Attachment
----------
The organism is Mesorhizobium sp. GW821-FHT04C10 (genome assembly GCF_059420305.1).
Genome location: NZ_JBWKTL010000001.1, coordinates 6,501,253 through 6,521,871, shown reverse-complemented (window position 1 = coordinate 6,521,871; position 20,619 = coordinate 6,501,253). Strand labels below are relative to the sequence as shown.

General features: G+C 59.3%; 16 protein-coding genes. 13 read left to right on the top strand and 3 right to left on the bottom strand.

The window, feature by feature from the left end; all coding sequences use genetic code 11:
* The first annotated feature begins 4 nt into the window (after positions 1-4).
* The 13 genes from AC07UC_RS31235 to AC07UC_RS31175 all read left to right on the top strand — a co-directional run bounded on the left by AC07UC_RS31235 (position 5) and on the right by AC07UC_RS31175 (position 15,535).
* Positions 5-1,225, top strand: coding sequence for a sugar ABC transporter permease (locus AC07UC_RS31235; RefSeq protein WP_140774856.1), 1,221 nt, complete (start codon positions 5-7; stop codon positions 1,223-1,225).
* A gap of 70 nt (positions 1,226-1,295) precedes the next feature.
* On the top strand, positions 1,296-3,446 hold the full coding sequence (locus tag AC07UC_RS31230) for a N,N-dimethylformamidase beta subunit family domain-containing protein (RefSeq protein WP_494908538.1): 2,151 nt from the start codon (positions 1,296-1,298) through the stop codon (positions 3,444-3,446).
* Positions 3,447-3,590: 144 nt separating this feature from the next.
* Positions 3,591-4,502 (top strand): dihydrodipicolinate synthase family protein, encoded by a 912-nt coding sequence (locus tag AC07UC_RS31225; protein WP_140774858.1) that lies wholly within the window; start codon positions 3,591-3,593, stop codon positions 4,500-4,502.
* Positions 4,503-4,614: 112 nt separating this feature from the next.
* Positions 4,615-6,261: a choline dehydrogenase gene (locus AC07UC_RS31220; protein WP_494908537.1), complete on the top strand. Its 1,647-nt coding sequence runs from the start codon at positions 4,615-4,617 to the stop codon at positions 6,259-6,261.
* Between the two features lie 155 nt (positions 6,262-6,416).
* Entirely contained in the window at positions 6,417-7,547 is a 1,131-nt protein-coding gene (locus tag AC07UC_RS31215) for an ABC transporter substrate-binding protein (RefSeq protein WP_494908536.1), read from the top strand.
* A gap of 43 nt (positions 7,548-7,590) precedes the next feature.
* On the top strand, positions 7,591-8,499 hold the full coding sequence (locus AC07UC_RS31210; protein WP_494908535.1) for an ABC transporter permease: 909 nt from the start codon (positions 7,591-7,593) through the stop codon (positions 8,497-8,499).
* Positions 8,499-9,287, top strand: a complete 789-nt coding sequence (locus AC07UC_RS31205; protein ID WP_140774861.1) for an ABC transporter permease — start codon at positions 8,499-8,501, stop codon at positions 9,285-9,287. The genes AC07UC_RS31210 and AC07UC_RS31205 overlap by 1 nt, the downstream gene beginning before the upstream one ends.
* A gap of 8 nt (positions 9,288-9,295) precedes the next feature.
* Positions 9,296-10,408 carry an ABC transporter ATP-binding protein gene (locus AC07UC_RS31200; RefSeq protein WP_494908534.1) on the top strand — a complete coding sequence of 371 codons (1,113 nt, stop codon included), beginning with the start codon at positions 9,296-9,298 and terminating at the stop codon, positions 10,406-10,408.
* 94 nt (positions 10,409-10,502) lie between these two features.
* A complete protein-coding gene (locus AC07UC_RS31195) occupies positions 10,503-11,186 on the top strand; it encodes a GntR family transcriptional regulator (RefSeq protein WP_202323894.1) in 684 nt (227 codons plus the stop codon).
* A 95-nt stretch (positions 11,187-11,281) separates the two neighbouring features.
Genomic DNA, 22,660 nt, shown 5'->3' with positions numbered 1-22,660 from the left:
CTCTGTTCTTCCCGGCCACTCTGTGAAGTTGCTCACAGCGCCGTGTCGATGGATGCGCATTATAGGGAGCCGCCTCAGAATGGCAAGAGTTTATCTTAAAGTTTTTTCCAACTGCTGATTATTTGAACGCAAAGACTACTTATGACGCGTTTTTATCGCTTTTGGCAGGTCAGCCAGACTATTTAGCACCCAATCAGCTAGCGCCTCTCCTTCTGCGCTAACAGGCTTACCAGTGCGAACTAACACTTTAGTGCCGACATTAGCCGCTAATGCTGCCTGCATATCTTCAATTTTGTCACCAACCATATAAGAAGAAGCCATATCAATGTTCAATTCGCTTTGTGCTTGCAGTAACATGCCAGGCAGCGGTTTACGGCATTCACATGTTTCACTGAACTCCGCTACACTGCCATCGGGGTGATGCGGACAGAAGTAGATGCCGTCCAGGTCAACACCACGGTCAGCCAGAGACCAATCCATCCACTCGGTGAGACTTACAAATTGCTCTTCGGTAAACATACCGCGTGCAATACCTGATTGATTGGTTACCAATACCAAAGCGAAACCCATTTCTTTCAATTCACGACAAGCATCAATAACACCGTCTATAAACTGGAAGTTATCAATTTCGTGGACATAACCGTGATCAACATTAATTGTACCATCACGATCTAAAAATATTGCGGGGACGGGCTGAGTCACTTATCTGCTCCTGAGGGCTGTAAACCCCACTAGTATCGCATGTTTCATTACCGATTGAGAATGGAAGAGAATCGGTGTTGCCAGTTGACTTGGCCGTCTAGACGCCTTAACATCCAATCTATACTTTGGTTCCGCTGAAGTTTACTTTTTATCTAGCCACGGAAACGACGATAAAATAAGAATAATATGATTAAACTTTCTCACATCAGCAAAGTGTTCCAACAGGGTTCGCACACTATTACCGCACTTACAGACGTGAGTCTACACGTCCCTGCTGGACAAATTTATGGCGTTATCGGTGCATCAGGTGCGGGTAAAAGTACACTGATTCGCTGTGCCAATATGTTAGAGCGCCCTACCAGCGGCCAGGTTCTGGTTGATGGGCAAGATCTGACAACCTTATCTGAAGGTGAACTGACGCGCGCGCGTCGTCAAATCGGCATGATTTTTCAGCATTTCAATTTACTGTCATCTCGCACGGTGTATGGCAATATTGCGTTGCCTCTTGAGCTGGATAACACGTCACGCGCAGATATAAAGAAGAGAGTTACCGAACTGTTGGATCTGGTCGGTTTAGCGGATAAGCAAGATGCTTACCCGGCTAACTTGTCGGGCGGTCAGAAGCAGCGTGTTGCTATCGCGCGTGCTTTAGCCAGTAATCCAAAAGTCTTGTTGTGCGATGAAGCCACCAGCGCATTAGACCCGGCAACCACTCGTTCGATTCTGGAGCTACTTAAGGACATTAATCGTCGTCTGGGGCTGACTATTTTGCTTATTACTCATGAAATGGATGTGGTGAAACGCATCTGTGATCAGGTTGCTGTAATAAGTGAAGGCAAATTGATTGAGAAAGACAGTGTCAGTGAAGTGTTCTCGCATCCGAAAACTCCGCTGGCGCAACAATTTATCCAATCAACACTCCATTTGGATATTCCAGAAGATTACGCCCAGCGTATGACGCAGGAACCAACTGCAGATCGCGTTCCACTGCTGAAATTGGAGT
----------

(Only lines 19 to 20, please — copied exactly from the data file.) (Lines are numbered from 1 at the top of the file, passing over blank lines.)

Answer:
* A gap of 8 nt (positions 9,288-9,295) precedes the next feature.
* Positions 9,296-10,408 carry an ABC transporter ATP-binding protein gene (locus AC07UC_RS31200; RefSeq protein WP_494908534.1) on the top strand — a complete coding sequence of 371 codons (1,113 nt, stop codon included), beginning with the start codon at positions 9,296-9,298 and terminating at the stop codon, positions 10,406-10,408.